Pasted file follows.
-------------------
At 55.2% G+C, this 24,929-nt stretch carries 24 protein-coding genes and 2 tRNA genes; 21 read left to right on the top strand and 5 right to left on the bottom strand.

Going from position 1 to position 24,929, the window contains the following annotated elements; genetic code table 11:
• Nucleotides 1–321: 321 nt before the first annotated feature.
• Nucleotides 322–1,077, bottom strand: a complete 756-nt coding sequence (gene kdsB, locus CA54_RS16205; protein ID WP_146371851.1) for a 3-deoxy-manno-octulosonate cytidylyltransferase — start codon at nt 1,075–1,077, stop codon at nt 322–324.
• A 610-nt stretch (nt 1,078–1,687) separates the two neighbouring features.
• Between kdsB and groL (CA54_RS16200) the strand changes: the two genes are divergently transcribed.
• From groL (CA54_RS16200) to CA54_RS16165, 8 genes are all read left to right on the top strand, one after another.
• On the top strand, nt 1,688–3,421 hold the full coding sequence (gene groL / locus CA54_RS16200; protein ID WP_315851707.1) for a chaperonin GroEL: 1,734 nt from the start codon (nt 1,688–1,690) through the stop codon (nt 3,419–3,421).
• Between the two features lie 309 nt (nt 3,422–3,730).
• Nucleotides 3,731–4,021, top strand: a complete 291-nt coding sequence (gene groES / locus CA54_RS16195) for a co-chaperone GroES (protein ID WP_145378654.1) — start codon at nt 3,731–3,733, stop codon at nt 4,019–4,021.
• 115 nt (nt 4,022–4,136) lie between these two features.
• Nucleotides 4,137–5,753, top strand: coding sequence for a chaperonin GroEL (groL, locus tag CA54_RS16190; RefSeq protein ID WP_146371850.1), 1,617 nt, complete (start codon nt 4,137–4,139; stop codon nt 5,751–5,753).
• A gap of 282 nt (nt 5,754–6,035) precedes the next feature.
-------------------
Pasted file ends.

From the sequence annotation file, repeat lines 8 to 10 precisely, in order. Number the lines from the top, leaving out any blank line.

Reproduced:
• On the top strand, nt 1,688–3,421 hold the full coding sequence (gene groL / locus CA54_RS16200; protein ID WP_315851707.1) for a chaperonin GroEL: 1,734 nt from the start codon (nt 1,688–1,690) through the stop codon (nt 3,419–3,421).
• Between the two features lie 309 nt (nt 3,422–3,730).
• Nucleotides 3,731–4,021, top strand: a complete 291-nt coding sequence (gene groES / locus CA54_RS16195) for a co-chaperone GroES (protein ID WP_145378654.1) — start codon at nt 3,731–3,733, stop codon at nt 4,019–4,021.